Market Power Screens Willingness-to-Pay

Jean Tirole, and Glen Weyl


What is the best way to reward innovation? While prizes avoid deadweight loss, intellectual property selects high social surplus projects. Optimal innovation policy thus trades off the ex-ante screening benefit and the ex-post distortion. It solves a multidimensional screening problem in the private information held by the innovator: research cost, quality and market size of the innovation. The appropriate degree of market power is never full monopoly pricing and is determined by measurable market characteristics, the inequality and elasticity of innovation supply, making the analysis open to empirical calibration. The framework has applications beyond IP policy to the optimal pricing of platforms or the optimal procurement of public infrastructure.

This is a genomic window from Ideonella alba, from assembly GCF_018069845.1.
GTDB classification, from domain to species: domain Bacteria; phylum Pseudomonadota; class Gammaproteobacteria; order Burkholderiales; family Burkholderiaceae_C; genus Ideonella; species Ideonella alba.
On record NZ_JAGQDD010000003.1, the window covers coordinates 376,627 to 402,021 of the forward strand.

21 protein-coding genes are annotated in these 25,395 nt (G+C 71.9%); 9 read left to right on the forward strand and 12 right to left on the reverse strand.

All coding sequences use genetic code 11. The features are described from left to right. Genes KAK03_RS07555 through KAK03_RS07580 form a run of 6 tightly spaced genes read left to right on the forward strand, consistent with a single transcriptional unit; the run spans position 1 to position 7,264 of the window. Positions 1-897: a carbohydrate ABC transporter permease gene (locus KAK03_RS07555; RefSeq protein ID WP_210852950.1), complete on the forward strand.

intellectual property; market power; screening; stretch parametrization;

JEL codes

  • D40: General
  • D61: Allocative Efficiency • Cost–Benefit Analysis
  • D82: Asymmetric and Private Information • Mechanism Design
  • L10: General
  • L40: General


Jean Tirole, and Glen Weyl, Market Power Screens Willingness-to-Pay, The Quarterly Journal of Economics, vol. 127, n. 4, October 2012, pp. 1971–2003.

See also

Published in

The Quarterly Journal of Economics, vol. 127, n. 4, October 2012, pp. 1971–2003